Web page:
One of Wilkes County’s oldest structures, the “Mill at Traphill,” will be featured in the Home and Garden HGTV series, “You Live in a What?” this spring.
Crews from the show filmed and interviewed the owners of the mill, Tom and Lana Kleeberg in January. During a long 8 a.m.-6 p.m. filming day, the Kleebergs explained their remodeling of the mill and a brief history of the stone and beam structure, built about 1777.
Records are not exact about when the Mill at Traphill was built, say the Kleebergs, who have been meticulous in their research of the mill’s history, as well as in its remodeling. Minutes from an old church nearby say baptisms were held in the millpond as early as 1782.
Highlights of the most recent remodeling of the three story structure include discovering and re-using original beams, repairing the old water wheel system so it turns, the use of re-claimed wormy chestnut floors, as well as displaying and finding new uses for the original millstones.
The couple affectionately calls their 100-day remodeling the “One Hundred Days War.” The remodeling took on a feverish pace as time for their daughter’s wedding at the mill drew closer. Remodeling was completed just one day before the wedding. Since then the couple has been able to spend more time learning about the history of their new home.
The Mill at Traphill was the area’s first gristmill and was used to convert grain to food until 1955. It was reputedly used to produce cornmeal used in mash for moonshine, said the Kleebergs, who have spent much time talking to their neighbors about the mill.
From 1955 until 1980 the mill was abandoned. But it remained a community fixture for many people who remember swimming in the creek near the mill or coming to the mill in their family’s wagons to have their corn ground.
The mill’s life as a home began in 1980 with the first of many remodelings. In the last 30 years it has been a mountain retreat, a bed and breakfast, a rescue animal retreat and a wedding venue.
The Kleebergs fell in love with the Mill at Traphill almost immediately. The couple were at their first MerleFest in April 2011 and saw an advertisement for the mill. They were immediately intrigued, especially since Kleeberg, a geologist, had long dreamed of owning a mill.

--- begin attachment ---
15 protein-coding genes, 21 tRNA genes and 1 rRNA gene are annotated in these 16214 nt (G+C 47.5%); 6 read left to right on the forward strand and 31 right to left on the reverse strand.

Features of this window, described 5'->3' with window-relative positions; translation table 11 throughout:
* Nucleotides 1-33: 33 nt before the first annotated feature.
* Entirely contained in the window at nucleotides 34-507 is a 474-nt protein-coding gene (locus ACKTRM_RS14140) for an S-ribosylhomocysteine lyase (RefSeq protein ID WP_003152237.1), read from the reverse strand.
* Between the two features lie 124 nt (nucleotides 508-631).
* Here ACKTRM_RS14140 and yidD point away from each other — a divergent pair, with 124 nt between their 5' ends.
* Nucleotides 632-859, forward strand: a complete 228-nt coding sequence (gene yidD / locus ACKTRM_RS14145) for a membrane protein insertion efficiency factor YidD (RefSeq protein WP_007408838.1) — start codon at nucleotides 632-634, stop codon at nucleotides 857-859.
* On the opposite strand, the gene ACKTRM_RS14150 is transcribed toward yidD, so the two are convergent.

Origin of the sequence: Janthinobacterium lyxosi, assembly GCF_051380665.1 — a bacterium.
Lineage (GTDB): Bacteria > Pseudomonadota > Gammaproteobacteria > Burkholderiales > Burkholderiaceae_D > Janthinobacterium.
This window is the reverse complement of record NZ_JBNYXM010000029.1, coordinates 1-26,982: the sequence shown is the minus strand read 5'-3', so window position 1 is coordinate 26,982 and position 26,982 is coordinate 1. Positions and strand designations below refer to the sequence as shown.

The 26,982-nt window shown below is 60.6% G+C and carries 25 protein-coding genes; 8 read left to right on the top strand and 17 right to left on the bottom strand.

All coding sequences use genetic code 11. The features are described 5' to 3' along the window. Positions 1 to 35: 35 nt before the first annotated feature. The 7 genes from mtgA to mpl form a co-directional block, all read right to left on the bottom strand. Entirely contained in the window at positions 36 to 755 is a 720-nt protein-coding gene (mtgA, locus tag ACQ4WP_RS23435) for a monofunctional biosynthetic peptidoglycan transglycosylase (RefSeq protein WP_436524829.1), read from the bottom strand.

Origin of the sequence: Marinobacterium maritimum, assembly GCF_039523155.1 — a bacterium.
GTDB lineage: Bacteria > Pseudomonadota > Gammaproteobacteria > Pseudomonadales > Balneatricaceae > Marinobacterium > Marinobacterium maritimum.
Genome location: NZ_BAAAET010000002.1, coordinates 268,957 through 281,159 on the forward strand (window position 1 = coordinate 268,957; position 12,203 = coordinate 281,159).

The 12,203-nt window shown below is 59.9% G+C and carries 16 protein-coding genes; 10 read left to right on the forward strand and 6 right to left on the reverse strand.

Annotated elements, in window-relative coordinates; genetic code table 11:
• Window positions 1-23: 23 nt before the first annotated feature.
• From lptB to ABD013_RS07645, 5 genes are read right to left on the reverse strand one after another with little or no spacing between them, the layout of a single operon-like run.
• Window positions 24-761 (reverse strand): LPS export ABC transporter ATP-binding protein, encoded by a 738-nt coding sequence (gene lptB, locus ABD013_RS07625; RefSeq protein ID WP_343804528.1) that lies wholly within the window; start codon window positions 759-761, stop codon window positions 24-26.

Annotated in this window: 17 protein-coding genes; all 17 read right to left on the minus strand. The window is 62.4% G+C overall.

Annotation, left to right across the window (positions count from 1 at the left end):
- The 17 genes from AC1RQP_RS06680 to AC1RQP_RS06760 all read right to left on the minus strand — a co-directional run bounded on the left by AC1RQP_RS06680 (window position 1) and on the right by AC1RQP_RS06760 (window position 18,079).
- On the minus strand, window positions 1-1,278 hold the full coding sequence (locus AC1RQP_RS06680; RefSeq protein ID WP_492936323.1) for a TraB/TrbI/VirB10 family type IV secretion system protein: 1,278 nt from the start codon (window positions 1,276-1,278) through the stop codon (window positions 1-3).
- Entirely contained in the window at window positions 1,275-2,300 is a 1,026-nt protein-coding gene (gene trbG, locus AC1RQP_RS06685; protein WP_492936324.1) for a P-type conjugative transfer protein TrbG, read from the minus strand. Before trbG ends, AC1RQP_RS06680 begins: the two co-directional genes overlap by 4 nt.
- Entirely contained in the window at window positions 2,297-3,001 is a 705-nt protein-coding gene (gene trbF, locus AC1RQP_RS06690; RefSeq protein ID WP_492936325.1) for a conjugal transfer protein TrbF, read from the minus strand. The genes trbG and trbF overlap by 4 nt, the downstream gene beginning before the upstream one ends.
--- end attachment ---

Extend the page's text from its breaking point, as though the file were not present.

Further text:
“We took one look and realized the building and its unique setting held tremendous potential,” remembers Mrs. Kleeberg. After buying the mill in June 2011, the two returned to their Greensboro home only for clothes and other necessities.
The remodeling was not without its challenges. There was no central heat and air and usable space was limited, especially for the Kleebergs and their large extended family.
The 100 day remodeling project kept the Kleebergs busy designing, directing and in some cases helping with construction. Local crews were used for the remodeling.
The couple also spent much time with past owners of the mill to see what was done to the original structure.
“We wanted more than anything to maintain the integrity of the old mill as much as possible,” said Kleeberg.
Doing that meant uncovering old layers completed during prior renovations, which produced several surprises.
“We wanted to create a hallway at the entrance and in doing so uncovered a beautiful large vertical hand-hewn timber,” said Kleeberg.
“We found this to be the perfect opportunity to leave the beam squarely in the center of the front hallway, making it and the old craftsmanship it displayed a literal centerpiece.
“We soon realized the beams in the mill were cut from trees of several hundred years growth, from virgin forests that were growing as far back as the 1500s,” said Kleeberg.
The couple also enjoys pointing out old carvings in beams and evidence of old millers’ penciled notes on exposed beams seen frequently in their home.
The focal point of the house though is the great room, which used to be the main center of milling activity.
Windows facing the creek were enlarged to provide a full view of the tumbling creek as well as the old water wheels still turning.
The couple enjoys pointing out that 100 years ago, the room would have been full of machinery, grain chutes, belts and pulleys. Today evidence of that is still seen by opening a trap door in the great room floor. When opened, a visitor can see the early technology of the mill.
And plenty of visitors have come by to meet the new owners of the mill.
“The mill has been a community fixture for so long, most local folks feel it is a real part of them and of Traphill as a whole. Most Sunday afternoons we see folks drive up who have traveled many miles. They show up at random, many in their 90s, who remember visiting the mill,” said Mrs. Kleeberg.
The couple expect the Traphill area to take off with tourism and development in the next 20 years.
“This area has so much potential… Stone Mountain State Park, many new wineries, the scenery and climate are all huge draws,” said the Kleebergs.
“This is a fantastic place to live.”
They say the biggest surprise in moving to Traphill has been the warmth and friendliness of their neighbors.
“We moved from a large city to this area and expected a cultural shock of sorts,” said the Kleebergs.
“But we didn’t expect it to be one of establishing a new and truly caring set of friends and neighbors. We have met folks who always have time to talk or listen and who love to come over and enjoy one another’s company.
“This alone has made owning this old mill a true adventure, one that has enhanced the quality of our lives many times over,” said the Kleebergs.